by Nick Harkaway
There were flickers and flashes of the fantastic winking all through Nick Harkaway's 2014 novel Tigerman, odd moments when the peripheries of the book's main plot veered well away from the fields we know and then veered promptly back. Now, years later, Harkaway's new novel Gnomon has both its feet planted firmly in the fantastic – this is a big, bristlingly detailed science fiction fantasia whose plots thread and fold back upon themselves and communicate with each other like computer algorithms, if algorithms intended to mystify and captivate instead of misunderstand and hamper.
The novel is set in a relatively near future in which society has transformed into a totalitarian surveillance state called the System – a state overseen by an all-knowing AI called the Witness. Most people are completely content to live their lives cupped in the hands of this elaborate set-up, but there are dissenters: one of them, an iconoclastic willful Luddite named Diana Hunter, has tried to disconnect herself from the omnipresent umbilicals of the System – which in itself draws the attention of the authorities. When she's brought in for an interrogation and dies in official custody, a state investigator named Mielikki Neith, “an enthusiastic proponent of both the System and the Witness,” is assigned to investigate the extensive memory recordings taken of Diana Hunter – in which she immediately notices hints and dissonances that trigger her detective's instincts.
She's hardly opened her case when she encounters a suspicious figure and is subjected to a severe beating, and even in the quick description of the aftermath, Harkaway is smoothly deepening the world he's creating:
The pigeons fly up and away, taking the world with them, and then she's half crawling, half lying on the front step of the house. She grasps for the emergency button on her glasses, the one they call the Ave Maria, but her fingers are clumsy and numb. She pulls up a weather forecast for tomorrow, crime statistics for the street – laudably low, well done – and finally fumbles her way to the alarm. She looks for the confirmation signal, and finds a string of messages telling her help is on rthe way, there's no need to press the button. The Witness flagged her for immediate assistance the moment she emerged from the Faraday cage. She knew that. Of course she did. That's the whole point. The Witness is always there. The best friend you could imagine. The only friend you need.
The throwaway genius of this character moment (“laudably low, well done”) is typical of the book, in which it gradually becomes clear that something is very wrong with the Witness and the society it's shaped, something wrong and perhaps supernatural. Inspector Neith's access to Diana Hunter's memories seems to give her access to other memories as well, including the memories of an obnoxious banker named Constantine Kyriakos (obviously, Harkaway is in high-allegory mode with most of the names in the novel) who achieves a kind of celebrity thanks to an encounter in the Mediterranean with an oddly meditative great white shark:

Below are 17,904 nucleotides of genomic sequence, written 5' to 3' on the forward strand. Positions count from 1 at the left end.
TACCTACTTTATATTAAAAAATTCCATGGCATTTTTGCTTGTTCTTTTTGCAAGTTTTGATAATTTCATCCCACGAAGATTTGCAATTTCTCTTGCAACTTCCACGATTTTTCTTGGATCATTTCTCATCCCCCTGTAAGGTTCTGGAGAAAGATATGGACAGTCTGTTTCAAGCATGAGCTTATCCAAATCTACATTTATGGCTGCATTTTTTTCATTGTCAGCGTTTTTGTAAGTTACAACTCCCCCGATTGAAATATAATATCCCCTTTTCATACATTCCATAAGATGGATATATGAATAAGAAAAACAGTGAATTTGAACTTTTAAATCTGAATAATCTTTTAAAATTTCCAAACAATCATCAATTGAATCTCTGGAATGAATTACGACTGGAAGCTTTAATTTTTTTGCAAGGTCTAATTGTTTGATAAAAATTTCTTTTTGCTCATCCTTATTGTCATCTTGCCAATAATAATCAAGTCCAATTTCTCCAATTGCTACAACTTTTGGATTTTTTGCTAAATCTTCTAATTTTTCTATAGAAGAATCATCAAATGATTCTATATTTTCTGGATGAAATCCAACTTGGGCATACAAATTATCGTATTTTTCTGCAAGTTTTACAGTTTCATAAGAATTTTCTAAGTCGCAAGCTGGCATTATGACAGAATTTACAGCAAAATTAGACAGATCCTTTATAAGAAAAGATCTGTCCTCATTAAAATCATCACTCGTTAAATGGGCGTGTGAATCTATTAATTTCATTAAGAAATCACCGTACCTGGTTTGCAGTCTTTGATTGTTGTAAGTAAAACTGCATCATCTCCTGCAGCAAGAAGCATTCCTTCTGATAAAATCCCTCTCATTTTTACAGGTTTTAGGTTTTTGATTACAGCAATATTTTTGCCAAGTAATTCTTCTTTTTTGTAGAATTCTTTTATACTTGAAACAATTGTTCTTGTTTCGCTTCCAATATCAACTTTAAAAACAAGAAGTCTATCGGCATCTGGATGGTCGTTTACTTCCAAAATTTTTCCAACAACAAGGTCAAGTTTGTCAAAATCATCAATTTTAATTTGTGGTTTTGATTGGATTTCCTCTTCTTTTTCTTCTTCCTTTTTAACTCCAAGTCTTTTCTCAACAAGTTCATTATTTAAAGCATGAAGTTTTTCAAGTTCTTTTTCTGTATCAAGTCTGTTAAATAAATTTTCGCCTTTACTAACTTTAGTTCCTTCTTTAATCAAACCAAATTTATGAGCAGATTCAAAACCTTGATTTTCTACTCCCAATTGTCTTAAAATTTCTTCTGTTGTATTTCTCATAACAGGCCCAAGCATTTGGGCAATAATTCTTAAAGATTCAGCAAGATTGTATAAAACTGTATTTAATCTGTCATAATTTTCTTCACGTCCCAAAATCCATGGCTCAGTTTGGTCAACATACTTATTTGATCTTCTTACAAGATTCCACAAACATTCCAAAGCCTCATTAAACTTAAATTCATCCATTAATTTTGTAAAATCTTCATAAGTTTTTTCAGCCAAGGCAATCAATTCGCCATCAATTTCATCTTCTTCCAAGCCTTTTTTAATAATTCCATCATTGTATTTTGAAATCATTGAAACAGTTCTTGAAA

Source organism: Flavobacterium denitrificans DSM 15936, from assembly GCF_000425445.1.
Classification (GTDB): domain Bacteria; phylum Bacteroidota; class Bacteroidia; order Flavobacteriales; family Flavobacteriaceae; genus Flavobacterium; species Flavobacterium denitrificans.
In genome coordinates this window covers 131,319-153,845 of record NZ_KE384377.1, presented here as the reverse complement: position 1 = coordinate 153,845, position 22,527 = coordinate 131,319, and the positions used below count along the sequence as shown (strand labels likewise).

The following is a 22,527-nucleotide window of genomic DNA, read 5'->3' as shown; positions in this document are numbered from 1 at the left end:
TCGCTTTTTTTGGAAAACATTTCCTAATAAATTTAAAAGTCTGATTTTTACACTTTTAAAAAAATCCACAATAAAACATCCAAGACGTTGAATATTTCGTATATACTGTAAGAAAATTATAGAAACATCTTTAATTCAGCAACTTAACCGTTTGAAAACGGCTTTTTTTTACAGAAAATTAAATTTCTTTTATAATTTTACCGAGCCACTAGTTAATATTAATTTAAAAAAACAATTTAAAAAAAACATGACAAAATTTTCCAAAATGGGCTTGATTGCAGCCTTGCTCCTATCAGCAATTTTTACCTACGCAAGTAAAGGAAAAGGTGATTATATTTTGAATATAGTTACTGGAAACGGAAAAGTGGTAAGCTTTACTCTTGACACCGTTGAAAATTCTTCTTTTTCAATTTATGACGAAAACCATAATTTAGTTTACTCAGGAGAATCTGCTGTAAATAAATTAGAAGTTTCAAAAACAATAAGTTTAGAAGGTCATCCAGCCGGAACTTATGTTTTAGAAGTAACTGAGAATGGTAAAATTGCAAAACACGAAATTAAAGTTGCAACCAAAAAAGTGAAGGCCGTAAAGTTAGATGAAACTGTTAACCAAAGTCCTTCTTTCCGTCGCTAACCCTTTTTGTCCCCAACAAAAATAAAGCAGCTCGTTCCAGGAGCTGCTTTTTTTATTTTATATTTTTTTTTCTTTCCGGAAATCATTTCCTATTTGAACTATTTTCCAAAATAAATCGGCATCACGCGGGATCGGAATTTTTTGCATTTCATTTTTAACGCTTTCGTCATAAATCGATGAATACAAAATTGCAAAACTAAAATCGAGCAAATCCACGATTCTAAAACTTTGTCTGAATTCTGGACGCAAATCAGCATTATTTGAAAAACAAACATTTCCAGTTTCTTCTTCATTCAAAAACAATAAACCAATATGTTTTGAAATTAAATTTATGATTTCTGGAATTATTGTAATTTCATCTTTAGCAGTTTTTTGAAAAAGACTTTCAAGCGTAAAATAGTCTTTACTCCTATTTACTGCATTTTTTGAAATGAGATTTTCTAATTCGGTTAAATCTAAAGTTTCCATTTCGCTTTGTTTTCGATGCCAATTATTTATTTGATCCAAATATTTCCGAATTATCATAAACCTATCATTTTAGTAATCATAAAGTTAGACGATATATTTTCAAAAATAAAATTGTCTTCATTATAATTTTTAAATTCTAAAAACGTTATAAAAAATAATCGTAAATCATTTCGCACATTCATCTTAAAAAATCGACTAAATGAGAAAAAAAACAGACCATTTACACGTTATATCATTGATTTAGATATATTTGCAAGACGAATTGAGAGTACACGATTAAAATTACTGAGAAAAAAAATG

The moment is possessed of an indifferent perfection: man, water, shark. Nothing else exists. I swim closer, get my photograph. (Not dead. Neither of us. Yet.) Don't quite touch the shark. I'm not going to take liberties. Feel at tugging at my fingertips, a fluttering, like a wind beneath the sea, and my mouth opens in an O. I nearly lose my mouthpiece. The shark is resting in a narrow band of ocean current, a river beneath the sea.
It's just hanging out, like me. It's a lazy shark.
Gnomon exults in its complications and imbrications; this is exactly the kind of hyperstimulated ambitious tome that can so often buck its authors off somewhere in the second act, and yet Harkaway keeps the whole thing under perfect – and often maddening – control right to the shock revelations of the final pages. The pleated ingenuity of the plot is reminiscent of Iain Pears' Arcadia, and like that novel, this one will daunt most casual readers and reward its most fervent breadcrumb-following wonks. Gnomon is very much worth the effort: in its fierce intelligence and surprisingly gentle humanity, it's easily Harkaway's most impressive work to date.
Steve Donoghue was a founding editor of Open Letters Monthly. His book criticism has appeared in the Boston Globe, the Wall Street Journal, and the American Conservative. He writes regularly for the National, the Washington Post, the Vineyard Gazette, and the Christian Science Monitor. His website is http://www.stevedonoghue.com.